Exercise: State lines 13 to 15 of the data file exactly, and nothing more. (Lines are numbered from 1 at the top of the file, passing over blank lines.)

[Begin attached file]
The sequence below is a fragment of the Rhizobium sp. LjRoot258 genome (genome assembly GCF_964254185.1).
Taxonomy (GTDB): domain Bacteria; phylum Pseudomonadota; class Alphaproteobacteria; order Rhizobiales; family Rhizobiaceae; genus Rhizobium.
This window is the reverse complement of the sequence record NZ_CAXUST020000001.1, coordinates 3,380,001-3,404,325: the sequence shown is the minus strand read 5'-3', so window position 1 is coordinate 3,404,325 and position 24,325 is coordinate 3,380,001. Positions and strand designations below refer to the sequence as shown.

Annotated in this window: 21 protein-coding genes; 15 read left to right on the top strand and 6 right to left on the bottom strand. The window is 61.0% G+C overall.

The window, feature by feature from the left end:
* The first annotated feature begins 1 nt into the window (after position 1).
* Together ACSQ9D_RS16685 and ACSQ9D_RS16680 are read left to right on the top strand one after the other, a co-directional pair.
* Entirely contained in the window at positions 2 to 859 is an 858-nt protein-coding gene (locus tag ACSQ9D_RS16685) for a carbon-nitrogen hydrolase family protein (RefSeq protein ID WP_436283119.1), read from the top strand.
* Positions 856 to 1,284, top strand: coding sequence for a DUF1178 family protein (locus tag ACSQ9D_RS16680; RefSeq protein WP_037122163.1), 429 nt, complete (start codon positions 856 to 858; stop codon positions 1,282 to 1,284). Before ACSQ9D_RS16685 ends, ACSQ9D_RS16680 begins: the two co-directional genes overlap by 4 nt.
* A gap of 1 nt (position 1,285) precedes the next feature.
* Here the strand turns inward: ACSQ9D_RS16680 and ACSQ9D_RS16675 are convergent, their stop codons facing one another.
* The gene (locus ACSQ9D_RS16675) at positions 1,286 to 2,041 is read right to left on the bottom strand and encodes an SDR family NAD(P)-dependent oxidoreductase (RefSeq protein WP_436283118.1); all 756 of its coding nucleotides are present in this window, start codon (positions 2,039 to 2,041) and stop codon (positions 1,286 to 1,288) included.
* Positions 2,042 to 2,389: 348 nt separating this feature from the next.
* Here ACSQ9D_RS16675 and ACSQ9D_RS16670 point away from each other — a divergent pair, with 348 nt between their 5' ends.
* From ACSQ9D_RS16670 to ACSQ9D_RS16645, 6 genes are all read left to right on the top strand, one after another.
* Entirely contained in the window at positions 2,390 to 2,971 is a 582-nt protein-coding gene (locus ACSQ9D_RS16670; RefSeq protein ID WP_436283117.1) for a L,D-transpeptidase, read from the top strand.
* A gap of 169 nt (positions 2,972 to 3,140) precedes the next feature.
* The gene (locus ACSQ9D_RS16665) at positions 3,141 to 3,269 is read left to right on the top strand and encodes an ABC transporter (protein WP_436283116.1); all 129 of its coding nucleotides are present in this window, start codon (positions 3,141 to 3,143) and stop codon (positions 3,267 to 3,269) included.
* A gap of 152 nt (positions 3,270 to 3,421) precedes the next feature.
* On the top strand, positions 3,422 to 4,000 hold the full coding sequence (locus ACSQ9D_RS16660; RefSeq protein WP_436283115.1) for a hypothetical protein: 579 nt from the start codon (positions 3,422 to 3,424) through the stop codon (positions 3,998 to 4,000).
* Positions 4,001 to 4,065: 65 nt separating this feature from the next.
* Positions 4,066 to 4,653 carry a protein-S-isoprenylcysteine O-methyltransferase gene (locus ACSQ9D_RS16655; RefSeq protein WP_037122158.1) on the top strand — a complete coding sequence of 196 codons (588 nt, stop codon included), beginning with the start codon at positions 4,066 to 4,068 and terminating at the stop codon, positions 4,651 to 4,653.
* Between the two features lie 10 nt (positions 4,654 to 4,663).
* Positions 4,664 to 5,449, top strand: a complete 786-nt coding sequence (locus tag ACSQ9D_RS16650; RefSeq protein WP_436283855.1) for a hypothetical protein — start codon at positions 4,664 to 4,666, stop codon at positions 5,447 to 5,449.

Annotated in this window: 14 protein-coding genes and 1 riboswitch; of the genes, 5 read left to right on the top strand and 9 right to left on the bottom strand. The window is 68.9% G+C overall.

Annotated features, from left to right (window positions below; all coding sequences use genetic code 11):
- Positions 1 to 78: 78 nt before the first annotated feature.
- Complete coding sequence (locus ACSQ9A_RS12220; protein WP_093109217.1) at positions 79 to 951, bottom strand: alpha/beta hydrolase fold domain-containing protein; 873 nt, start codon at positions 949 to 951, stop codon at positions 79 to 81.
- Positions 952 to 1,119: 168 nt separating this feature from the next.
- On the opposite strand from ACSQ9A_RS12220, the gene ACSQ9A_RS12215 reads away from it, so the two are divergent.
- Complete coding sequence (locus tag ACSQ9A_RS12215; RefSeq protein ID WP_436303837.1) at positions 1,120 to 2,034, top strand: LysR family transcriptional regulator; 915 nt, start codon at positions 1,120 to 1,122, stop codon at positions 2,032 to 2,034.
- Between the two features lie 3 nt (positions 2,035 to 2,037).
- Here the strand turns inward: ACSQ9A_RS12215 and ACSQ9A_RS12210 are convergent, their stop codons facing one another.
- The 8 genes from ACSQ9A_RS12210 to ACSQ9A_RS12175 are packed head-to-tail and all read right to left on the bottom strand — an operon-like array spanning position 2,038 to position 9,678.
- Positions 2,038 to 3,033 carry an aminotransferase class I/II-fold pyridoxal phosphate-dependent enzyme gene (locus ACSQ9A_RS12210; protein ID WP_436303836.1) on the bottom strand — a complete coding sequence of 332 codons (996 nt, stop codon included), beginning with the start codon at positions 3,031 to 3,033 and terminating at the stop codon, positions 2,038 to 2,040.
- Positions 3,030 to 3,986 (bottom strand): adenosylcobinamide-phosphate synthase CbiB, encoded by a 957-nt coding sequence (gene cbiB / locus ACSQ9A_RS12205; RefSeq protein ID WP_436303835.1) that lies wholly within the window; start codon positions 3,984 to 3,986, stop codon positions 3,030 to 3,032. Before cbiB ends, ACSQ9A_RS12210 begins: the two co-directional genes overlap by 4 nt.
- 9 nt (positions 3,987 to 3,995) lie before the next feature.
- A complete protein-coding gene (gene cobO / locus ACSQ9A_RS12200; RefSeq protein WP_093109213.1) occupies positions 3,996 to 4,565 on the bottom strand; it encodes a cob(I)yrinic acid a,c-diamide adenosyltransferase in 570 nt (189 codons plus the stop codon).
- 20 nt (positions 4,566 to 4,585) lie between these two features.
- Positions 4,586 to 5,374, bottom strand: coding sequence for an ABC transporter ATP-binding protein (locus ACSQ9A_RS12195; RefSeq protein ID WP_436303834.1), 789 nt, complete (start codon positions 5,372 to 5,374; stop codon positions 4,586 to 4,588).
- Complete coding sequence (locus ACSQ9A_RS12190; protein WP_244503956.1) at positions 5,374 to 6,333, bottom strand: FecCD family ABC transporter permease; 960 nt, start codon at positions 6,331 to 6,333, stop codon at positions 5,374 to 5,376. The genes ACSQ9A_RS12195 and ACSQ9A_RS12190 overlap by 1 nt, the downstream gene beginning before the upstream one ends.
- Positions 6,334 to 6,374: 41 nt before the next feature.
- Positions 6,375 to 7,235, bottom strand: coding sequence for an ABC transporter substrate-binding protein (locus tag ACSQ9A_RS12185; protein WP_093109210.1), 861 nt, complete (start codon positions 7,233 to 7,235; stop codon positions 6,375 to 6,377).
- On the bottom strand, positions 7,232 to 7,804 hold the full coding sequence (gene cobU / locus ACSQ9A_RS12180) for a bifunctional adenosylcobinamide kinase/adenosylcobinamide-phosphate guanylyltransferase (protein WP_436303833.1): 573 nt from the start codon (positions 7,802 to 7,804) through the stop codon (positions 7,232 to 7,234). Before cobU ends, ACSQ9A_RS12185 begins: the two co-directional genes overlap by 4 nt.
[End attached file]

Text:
* Positions 2,042 to 2,389: 348 nt separating this feature from the next.
* Here ACSQ9D_RS16675 and ACSQ9D_RS16670 point away from each other — a divergent pair, with 348 nt between their 5' ends.
* From ACSQ9D_RS16670 to ACSQ9D_RS16645, 6 genes are all read left to right on the top strand, one after another.